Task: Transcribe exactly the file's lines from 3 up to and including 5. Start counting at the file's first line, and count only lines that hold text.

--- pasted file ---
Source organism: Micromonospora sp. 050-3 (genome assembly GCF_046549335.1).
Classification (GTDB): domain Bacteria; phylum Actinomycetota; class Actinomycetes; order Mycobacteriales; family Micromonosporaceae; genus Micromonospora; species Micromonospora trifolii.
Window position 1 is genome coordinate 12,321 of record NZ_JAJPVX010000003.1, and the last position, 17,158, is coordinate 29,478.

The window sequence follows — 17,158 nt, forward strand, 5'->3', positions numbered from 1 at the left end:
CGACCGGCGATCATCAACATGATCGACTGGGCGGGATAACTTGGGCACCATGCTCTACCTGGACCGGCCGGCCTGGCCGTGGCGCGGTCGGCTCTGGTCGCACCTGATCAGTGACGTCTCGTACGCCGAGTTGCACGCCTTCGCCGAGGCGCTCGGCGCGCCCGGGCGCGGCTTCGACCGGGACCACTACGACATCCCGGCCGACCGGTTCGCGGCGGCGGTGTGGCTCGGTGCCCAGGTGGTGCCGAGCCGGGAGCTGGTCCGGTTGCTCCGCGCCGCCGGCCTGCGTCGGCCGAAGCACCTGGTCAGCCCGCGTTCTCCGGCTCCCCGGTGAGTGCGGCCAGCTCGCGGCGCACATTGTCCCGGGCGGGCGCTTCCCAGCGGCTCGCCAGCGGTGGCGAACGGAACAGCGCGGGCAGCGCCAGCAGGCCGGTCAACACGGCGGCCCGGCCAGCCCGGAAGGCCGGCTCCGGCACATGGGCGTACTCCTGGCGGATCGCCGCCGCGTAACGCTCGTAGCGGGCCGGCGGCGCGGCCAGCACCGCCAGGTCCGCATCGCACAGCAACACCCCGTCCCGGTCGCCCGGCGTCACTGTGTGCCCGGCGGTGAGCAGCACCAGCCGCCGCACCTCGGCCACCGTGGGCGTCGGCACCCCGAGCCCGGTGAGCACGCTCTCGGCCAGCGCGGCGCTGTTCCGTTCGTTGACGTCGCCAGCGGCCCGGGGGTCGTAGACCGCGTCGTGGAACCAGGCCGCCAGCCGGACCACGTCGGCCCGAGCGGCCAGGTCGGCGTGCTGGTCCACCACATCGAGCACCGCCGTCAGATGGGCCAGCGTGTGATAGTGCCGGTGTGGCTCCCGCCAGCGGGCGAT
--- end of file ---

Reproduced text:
Window position 1 is genome coordinate 12,321 of record NZ_JAJPVX010000003.1, and the last position, 17,158, is coordinate 29,478.

The window sequence follows — 17,158 nt, forward strand, 5'->3', positions numbered from 1 at the left end:
CGACCGGCGATCATCAACATGATCGACTGGGCGGGATAACTTGGGCACCATGCTCTACCTGGACCGGCCGGCCTGGCCGTGGCGCGGTCGGCTCTGGTCGCACCTGATCAGTGACGTCTCGTACGCCGAGTTGCACGCCTTCGCCGAGGCGCTCGGCGCGCCCGGGCGCGGCTTCGACCGGGACCACTACGACATCCCGGCCGACCGGTTCGCGGCGGCGGTGTGGCTCGGTGCCCAGGTGGTGCCGAGCCGGGAGCTGGTCCGGTTGCTCCGCGCCGCCGGCCTGCGTCGGCCGAAGCACCTGGTCAGCCCGCGTTCTCCGGCTCCCCGGTGAGTGCGGCCAGCTCGCGGCGCACATTGTCCCGGGCGGGCGCTTCCCAGCGGCTCGCCAGCGGTGGCGAACGGAACAGCGCGGGCAGCGCCAGCAGGCCGGTCAACACGGCGGCCCGGCCAGCCCGGAAGGCCGGCTCCGGCACATGGGCGTACTCCTGGCGGATCGCCGCCGCGTAACGCTCGTAGCGGGCCGGCGGCGCGGCCAGCACCGCCAGGTCCGCATCGCACAGCAACACCCCGTCCCGGTCGCCCGGCGTCACTGTGTGCCCGGCGGTGAGCAGCACCAGCCGCCGCACCTCGGCCACCGTGGGCGTCGGCACCCCGAGCCCGGTGAGCACGCTCTCGGCCAGCGCGGCGCTGTTCCGTTCGTTGACGTCGCCAGCGGCCCGGGGGTCGTAGACCGCGTCGTGGAACCAGGCCGCCAGCCGGACCACGTCGGCCCGAGCGGCCAGGTCGGCGTGCTGGTCCACCACATCGAGCACCGCCGTCAGATGGGCCAGCGTGTGATAGTGCCGGTGTGGCTCCCGCCAGCGGGCGAT